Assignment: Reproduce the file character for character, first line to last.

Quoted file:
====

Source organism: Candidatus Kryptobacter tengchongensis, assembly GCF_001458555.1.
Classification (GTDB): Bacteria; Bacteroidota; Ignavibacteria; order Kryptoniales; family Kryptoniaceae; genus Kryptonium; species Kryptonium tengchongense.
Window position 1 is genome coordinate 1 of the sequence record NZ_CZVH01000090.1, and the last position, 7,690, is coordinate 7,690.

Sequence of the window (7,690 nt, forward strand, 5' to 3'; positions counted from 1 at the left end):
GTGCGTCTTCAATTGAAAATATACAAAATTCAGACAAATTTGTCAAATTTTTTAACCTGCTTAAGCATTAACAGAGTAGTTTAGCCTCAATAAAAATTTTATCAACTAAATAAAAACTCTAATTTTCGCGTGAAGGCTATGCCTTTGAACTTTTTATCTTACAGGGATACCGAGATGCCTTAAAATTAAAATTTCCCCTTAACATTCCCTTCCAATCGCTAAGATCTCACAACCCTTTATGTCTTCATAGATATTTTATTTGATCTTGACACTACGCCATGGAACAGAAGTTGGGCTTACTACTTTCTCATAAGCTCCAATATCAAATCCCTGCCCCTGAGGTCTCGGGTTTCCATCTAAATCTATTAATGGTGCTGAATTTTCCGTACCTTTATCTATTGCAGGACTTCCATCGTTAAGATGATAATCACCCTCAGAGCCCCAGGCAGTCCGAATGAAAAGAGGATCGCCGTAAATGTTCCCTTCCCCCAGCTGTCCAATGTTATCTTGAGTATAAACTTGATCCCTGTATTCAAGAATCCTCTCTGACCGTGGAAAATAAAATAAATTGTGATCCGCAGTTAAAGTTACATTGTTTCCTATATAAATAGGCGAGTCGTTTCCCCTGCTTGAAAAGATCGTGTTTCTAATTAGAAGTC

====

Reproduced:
Source organism: Candidatus Kryptobacter tengchongensis, assembly GCF_001458555.1.
Classification (GTDB): Bacteria; Bacteroidota; Ignavibacteria; order Kryptoniales; family Kryptoniaceae; genus Kryptonium; species Kryptonium tengchongense.
Window position 1 is genome coordinate 1 of the sequence record NZ_CZVH01000090.1, and the last position, 7,690, is coordinate 7,690.

Sequence of the window (7,690 nt, forward strand, 5' to 3'; positions counted from 1 at the left end):
GTGCGTCTTCAATTGAAAATATACAAAATTCAGACAAATTTGTCAAATTTTTTAACCTGCTTAAGCATTAACAGAGTAGTTTAGCCTCAATAAAAATTTTATCAACTAAATAAAAACTCTAATTTTCGCGTGAAGGCTATGCCTTTGAACTTTTTATCTTACAGGGATACCGAGATGCCTTAAAATTAAAATTTCCCCTTAACATTCCCTTCCAATCGCTAAGATCTCACAACCCTTTATGTCTTCATAGATATTTTATTTGATCTTGACACTACGCCATGGAACAGAAGTTGGGCTTACTACTTTCTCATAAGCTCCAATATCAAATCCCTGCCCCTGAGGTCTCGGGTTTCCATCTAAATCTATTAATGGTGCTGAATTTTCCGTACCTTTATCTATTGCAGGACTTCCATCGTTAAGATGATAATCACCCTCAGAGCCCCAGGCAGTCCGAATGAAAAGAGGATCGCCGTAAATGTTCCCTTCCCCCAGCTGTCCAATGTTATCTTGAGTATAAACTTGATCCCTGTATTCAAGAATCCTCTCTGACCGTGGAAAATAAAATAAATTGTGATCCGCAGTTAAAGTTACATTGTTTCCTATATAAATAGGCGAGTCGTTTCCCCTGCTTGAAAAGATCGTGTTTCTAATTAGAAGTC